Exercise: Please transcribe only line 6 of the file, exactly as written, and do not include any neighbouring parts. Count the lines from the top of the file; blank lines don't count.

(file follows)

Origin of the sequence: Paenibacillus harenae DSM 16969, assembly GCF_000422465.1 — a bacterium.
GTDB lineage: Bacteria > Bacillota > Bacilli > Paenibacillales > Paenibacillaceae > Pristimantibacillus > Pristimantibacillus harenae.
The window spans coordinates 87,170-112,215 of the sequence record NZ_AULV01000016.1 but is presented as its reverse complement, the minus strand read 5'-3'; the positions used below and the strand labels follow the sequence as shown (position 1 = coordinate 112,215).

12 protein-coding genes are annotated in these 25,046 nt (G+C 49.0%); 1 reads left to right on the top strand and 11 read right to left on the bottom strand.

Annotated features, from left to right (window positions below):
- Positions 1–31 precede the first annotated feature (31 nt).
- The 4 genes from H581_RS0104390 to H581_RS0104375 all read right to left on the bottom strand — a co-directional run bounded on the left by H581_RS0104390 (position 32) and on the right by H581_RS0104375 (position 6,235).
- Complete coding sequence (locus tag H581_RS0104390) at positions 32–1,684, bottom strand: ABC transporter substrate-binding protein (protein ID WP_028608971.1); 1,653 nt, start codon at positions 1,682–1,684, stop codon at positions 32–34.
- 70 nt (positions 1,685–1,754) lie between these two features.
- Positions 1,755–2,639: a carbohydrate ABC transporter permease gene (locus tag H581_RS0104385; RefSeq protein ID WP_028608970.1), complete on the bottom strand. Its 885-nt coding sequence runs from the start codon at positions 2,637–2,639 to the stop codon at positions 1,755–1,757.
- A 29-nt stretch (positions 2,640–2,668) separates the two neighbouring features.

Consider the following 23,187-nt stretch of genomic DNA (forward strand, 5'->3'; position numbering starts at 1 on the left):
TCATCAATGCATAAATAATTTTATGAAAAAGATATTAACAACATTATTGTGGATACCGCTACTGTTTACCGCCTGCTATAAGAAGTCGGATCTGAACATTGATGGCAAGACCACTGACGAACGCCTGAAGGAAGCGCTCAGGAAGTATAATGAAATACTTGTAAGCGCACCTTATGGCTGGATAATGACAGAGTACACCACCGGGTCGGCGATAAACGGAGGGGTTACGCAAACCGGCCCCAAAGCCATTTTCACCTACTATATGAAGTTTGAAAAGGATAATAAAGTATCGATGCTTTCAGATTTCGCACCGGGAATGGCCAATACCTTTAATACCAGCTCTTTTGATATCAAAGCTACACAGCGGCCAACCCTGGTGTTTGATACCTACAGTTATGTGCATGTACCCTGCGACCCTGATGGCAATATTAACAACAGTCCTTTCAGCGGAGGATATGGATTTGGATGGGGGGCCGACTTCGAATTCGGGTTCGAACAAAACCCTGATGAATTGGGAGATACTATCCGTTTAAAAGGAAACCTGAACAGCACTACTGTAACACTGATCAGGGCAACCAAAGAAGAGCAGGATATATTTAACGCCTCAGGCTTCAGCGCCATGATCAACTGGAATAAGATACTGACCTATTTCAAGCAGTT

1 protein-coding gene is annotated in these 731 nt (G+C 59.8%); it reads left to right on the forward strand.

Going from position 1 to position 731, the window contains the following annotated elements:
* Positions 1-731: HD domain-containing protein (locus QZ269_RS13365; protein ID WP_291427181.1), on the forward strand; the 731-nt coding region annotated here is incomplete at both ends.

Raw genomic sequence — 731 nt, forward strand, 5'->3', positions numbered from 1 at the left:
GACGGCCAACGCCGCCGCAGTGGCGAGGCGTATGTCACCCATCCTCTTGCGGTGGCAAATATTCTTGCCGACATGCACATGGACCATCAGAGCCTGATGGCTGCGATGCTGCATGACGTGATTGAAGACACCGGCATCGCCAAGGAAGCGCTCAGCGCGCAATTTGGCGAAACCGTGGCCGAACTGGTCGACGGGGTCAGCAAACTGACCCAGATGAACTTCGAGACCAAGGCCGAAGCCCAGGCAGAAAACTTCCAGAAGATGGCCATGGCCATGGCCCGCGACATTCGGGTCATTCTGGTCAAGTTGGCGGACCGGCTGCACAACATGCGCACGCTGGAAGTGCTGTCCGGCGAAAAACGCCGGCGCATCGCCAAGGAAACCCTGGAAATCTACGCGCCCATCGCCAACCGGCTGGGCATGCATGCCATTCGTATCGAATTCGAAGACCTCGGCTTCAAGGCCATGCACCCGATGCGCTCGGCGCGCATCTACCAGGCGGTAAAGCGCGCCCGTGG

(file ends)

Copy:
- Positions 1–31 precede the first annotated feature (31 nt).